Managers may be key to addressing front-line turnover, skill gaps

Managers play a vital role in addressing the complexity crisis among organizations with a front-line workforce, according to a July 9 report from Dayforce, a global human capital management firm.

While front-line workers and managers tend to have alignment, both often have a disconnect with executives on front-line challenges, including high turnover, avoidable costs and negative customer experiences. With 70%-80% of the workforce not sitting behind a desk, managers can make a significant difference — but also need support, the organization said.

“Whether it’s workers, managers, or executives — it’s clear that people at all levels of a frontline-focused organization feel the pain of the growing complexity crisis, with each group experiencing it differently,” Justine Janssen, chief strategy officer of Dayforce, said in a statement.

“The key to closing the gap is empowering managers with the data, tools, and executive support needed to drive better decision making, increased efficiencies, lower turnover, and optimized performance,” she said. “This can also help align senior leadership and workers by increasing visibility into the everyday reality of frontline workers and making their work lives better.”

In a survey of 6,935 workers, managers, and executives, 83% of executives said they understand the challenges facing front-line workers, but only 62% of workers agreed, revealing a disconnect in the complexity crisis.

The report identified several areas where executives can better support managers and improve front-line worker performance. For instance, scheduling remains a major driver of turnover. About 89% of managers and 86% of workers said they’re likely to leave their current job for a role with a better schedule. Managers need leadership support to improve schedule flexibility, the report found.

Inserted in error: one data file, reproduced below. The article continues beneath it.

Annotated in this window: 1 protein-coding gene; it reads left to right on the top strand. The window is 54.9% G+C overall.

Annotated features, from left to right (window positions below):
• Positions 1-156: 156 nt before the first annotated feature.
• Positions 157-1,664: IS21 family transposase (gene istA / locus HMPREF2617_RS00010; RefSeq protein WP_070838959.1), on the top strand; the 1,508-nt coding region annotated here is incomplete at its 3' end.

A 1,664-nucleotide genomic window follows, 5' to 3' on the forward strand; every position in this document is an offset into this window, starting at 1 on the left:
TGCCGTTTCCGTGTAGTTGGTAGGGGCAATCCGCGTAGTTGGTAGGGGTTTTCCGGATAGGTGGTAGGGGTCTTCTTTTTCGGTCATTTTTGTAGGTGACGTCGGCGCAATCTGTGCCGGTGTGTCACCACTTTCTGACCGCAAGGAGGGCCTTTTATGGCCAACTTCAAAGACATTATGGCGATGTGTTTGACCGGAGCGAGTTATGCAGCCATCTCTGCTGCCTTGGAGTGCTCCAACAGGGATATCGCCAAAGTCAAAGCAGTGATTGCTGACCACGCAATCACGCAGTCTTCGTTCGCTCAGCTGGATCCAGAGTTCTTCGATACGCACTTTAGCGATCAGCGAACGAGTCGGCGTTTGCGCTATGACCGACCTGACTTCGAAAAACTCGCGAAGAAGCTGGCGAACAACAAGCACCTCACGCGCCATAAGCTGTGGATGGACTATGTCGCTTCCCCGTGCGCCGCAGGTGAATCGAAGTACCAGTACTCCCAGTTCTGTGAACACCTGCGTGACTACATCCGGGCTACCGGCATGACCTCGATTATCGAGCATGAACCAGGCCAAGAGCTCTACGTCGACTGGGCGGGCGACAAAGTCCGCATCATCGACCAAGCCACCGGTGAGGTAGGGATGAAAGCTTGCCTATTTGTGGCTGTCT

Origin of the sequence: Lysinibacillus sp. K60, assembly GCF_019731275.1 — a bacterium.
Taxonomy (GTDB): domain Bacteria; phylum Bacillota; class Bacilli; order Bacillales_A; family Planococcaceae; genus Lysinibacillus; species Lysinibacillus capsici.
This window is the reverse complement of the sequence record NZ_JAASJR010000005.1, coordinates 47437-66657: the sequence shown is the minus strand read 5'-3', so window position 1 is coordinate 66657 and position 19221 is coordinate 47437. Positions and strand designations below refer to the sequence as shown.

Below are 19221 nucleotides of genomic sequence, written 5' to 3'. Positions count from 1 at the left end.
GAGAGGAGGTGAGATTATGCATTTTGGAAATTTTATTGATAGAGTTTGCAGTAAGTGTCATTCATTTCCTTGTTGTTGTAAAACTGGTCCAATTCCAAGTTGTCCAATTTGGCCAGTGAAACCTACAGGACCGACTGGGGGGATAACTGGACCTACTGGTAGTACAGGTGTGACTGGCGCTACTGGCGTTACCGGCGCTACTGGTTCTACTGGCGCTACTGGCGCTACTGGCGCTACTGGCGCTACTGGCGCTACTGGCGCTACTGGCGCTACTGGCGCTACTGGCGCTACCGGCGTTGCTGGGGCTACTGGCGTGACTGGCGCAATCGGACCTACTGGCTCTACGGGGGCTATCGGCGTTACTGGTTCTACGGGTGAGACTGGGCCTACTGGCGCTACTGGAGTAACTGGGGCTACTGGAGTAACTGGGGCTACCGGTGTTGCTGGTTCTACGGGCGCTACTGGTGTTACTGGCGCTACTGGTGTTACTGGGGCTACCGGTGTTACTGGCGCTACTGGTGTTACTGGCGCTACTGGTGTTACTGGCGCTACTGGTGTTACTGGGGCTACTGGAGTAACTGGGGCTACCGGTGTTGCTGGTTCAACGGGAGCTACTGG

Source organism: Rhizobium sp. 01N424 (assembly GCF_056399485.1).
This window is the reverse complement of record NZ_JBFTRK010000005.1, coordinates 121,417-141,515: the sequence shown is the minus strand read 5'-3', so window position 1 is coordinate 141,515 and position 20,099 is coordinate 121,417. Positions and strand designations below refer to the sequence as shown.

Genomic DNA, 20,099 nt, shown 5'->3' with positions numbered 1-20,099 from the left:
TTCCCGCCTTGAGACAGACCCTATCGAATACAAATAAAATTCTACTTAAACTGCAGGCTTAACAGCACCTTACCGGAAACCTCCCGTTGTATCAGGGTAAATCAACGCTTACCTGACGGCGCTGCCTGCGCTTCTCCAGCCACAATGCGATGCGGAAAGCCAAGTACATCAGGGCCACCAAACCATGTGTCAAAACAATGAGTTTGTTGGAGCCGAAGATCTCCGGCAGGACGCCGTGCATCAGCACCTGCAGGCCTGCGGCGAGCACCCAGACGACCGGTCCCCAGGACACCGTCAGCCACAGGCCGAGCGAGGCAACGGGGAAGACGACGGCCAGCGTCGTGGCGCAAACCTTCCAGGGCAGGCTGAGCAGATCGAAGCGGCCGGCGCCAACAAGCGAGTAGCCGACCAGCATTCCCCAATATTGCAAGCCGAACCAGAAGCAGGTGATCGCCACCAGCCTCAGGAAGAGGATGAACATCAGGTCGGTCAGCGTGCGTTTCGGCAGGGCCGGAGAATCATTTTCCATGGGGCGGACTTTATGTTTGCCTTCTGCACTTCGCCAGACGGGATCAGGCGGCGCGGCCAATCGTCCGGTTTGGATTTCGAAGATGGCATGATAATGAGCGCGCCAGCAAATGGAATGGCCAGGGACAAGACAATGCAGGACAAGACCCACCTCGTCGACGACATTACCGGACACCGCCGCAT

Internal mobility and personalized career paths matter as well. About 65% of workers said they want to advance in their company but need skills development opportunities to do so.

Building culture and connection — and involving both managers and front-line workers — can reduce labor issues and foster business continuity. Although 90% of executives said they feel a moderate or high degree of connection to their employer, only 72% of front-line workers agreed, revealing that employee experience should be a priority for managers and executives alike.

Site-specific training content, accurate on-the-job instruction and consistent training reinforcement can boost performance, employee engagement and motivation at companies with a front-line workforce, according to a separate Intertek Alchemy report. In addition, training accuracy and consistency are vital for maintaining quality, driving safety measures and improving retention, it said.

Mental health resources can be helpful as well. Front-line workers experience significantly higher mental health needs, including depression and anxiety, according to a report from meQuilibrium. When faced with high stress, front-line workers are also less likely to seek professional assistance due to irregular shift hours and a lack of awareness about relevant benefits, so employers can work to educate their essential workers about their well-being options, the report said.

Although more companies have said they want to focus on hiring and training front-line workers in 2024, nearly half rated the quality of their company’s front-line employee experience as “average” or “below average,” according to a PwC survey. Employers can create a positive experience by seeking direct feedback, particularly around employee engagement and culture, PwC said.